Friday 13 May 2016


My Mom is 94 and prone to falling, so I am pleased to host this important guest post by a regular guest blogger here at the Caregivers' Living Room. Thank you, Maria!

Falls are the leading cause of traumatic brain injuries among the elderly, according to the Centers for Disease Control and Prevention. Falls can lead to broken bones, head injuries and other serious physical trauma that is more difficult for the elderly to recover from than the average fall victim. Making sure that an elderly loved one doesn't fall is one of the most difficult requirements of caregiving. Even a vigilant caregiver may not be able to stick around at all times to prevent a fall. Fortunately, fall prevention technology is a growing industry that offers helpful ways to reduce the likelihood of a fall.

New developments in senior care have improved the lives of seniors as well as their loved ones. The use of fall prevention technology not only reduces the risk of a fall but allows seniors to live independently for longer. These technologies can also be used to give caregivers peace of mind when they are not around.

Shoe Sensors

Shoe sensors are a popular form of senior monitoring technology. These sensors are embedded into “smart slippers” and they detect changes in a person’s foot movement, transmitting a signal to a doctor or caregiver if there is cause for alarm. Although this technology isn’t on the market right now, there has been talk of more information being available about AT&T’s smart slipper prototype in the near future.

Carpet Sensors

Carpet sensors work similarly, but they sense changes in movement without requiring that the patient remembers to put on shoes. Sensors inside the carpet monitor the amount of pressure being exerted on the floor. If a senior falls, the increase in pressure will trigger an alert that allows assistance to come. Carpet sensors also measure the stress on the bridges of the foot and can detect the weight and location of any object that hits the floor.

Security Systems

Security systems installed in the home can alert caregivers if a patient with dementia tries to leave the home. Many systems offer various components and attributes that would aid in your senior’s well-being, which you can learn more about through different websites. It is common for elderly patients who suffer from dementia or confusion due to traumatic brain injuries to attempt to wander in the middle of the night. Wandering can be emotionally traumatic and lead to injuries, so it is important that caregivers are notified as soon as a door or window is opened.

Wearable Technology

Wearable technology scaled down to the size of a button can be used to detect whether the wearer is sitting, standing or walking. An Australian company has manufactured a necklace with a built-in sensor that helps build the reflexes of the wearer so he or she falls in a safer way if an accident occurs. Seniors can use a video game console to play a simple training game that helps improve reflexes and prevent the likelihood of a fall. Personal airbags have also been introduced as a potential solution for making falls less damaging when they occur.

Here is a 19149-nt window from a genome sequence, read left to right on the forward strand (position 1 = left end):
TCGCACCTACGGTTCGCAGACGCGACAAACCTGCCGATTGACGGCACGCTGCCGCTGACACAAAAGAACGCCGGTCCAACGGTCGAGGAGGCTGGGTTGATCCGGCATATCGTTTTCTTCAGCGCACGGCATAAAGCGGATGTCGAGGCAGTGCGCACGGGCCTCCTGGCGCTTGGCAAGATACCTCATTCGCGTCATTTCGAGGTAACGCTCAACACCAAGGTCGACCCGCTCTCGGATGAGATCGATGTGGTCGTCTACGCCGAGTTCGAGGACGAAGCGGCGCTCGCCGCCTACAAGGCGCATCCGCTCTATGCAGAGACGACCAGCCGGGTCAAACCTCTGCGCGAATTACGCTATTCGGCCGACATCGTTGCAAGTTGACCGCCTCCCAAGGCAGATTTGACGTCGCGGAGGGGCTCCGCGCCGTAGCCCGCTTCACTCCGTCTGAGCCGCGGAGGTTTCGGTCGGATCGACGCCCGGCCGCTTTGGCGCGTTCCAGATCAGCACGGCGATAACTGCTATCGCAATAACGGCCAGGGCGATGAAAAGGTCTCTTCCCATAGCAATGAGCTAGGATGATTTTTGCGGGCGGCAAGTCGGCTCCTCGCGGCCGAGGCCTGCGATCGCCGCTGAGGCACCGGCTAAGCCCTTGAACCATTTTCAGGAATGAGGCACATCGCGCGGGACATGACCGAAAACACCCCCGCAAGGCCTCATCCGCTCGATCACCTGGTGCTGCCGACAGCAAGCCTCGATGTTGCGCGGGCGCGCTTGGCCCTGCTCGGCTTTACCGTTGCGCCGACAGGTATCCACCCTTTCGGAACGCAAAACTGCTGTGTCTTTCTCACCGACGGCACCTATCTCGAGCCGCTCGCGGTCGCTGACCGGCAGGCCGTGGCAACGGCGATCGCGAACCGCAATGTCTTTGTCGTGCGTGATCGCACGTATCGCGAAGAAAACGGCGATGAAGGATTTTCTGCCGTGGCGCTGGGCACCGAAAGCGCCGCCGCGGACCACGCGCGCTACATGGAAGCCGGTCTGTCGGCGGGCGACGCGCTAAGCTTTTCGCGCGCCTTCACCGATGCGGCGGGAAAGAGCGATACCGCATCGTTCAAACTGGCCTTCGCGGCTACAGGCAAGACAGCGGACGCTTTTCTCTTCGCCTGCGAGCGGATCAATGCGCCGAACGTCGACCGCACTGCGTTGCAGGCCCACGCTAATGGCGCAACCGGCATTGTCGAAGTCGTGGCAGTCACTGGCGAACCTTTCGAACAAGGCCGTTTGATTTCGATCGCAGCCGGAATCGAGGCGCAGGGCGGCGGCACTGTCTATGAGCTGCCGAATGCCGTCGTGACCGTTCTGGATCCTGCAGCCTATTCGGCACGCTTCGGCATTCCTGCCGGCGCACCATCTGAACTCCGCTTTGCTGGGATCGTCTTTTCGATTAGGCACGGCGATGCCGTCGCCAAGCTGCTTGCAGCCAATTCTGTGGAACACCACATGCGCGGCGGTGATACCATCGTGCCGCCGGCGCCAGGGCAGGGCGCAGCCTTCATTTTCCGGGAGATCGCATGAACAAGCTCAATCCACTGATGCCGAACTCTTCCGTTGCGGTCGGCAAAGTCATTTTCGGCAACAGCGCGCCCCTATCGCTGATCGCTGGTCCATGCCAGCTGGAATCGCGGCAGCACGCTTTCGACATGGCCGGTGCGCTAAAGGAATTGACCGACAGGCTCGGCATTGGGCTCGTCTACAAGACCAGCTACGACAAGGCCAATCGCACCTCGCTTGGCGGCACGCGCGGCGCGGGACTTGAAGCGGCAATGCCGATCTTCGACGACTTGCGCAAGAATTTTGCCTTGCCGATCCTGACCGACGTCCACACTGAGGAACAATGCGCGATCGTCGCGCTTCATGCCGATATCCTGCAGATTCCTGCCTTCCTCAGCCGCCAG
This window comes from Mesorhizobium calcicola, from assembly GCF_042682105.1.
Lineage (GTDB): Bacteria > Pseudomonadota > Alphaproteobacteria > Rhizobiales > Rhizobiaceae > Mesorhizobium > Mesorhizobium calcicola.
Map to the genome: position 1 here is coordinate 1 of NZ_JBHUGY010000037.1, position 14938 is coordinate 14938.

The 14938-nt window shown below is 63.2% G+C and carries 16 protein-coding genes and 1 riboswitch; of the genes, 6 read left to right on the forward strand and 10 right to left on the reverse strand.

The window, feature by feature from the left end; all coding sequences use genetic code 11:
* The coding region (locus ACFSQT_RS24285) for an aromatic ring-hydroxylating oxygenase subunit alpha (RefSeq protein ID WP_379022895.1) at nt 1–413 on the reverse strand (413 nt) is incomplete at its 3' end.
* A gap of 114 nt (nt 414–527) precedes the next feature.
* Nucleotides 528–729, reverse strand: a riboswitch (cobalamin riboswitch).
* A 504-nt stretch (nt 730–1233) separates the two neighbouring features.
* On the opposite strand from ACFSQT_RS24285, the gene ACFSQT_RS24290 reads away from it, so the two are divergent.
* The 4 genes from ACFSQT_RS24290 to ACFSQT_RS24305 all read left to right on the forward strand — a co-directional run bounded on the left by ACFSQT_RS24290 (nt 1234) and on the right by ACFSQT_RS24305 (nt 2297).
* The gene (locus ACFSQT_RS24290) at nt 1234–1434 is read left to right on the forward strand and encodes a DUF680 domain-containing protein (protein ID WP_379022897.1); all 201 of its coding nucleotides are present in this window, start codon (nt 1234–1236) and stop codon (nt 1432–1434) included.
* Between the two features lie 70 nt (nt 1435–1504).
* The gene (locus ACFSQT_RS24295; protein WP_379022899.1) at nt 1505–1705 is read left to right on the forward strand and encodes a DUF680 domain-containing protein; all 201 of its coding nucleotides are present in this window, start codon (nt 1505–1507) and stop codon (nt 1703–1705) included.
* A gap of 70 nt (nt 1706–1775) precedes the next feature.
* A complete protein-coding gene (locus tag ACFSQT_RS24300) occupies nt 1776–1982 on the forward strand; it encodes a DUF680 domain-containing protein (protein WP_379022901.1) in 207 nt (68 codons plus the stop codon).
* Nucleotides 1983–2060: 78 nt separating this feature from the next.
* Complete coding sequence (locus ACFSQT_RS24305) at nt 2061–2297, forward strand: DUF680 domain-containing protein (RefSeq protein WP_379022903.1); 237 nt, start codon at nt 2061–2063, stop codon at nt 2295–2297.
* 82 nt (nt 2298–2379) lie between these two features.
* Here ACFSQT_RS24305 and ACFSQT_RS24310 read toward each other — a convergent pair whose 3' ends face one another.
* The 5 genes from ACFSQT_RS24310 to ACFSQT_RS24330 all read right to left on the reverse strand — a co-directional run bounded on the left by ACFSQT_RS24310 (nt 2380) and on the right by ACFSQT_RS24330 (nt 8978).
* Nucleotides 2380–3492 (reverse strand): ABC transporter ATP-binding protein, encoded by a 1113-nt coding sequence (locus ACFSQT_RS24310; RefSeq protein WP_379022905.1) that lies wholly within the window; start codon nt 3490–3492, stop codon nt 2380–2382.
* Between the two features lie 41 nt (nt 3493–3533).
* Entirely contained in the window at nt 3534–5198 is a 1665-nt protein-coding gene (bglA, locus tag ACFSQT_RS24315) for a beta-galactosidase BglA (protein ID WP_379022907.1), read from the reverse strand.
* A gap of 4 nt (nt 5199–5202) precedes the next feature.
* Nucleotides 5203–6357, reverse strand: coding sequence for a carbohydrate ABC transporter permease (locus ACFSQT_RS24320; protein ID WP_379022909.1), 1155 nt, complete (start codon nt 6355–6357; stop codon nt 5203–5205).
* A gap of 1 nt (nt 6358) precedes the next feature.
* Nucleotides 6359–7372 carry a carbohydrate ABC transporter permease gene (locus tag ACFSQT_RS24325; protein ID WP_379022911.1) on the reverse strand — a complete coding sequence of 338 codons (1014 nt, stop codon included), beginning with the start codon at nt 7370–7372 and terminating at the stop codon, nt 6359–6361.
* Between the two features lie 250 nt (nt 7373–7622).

Medical Alert Systems

Medical alert systems can help independent seniors contact emergency services if an emergency occurs. Many of these devices are compact and can be worn around the neck or held as a button to push in case of a fall. Medical alert systems are ideal for situations in which a senior may be unable to reach a phone to call for help. These devices also contain GPS to locate an injured senior who does not know where they are.

Fall prevention technology may not be perfect, but a stream of innovative entrepreneurs and researchers are creating lively competition for companies who seek to make the world safer for seniors. By adopting one or more of these fall prevention technology options, caregivers can reduce the likelihood that a patient will fall and significantly decrease the risk of death or serious injury if a fall does occur. For seniors, these technologies could mean the difference between constant supervision and the ability to live a more independent life.

Maria is a freelance writer currently living in Chicago. She has a Bachelor of Arts degree in English from the University of Illinois at Chicago with a minor in Communication. She blogs about environmentally friendly tips, technological advancements, and healthy active lifestyles.

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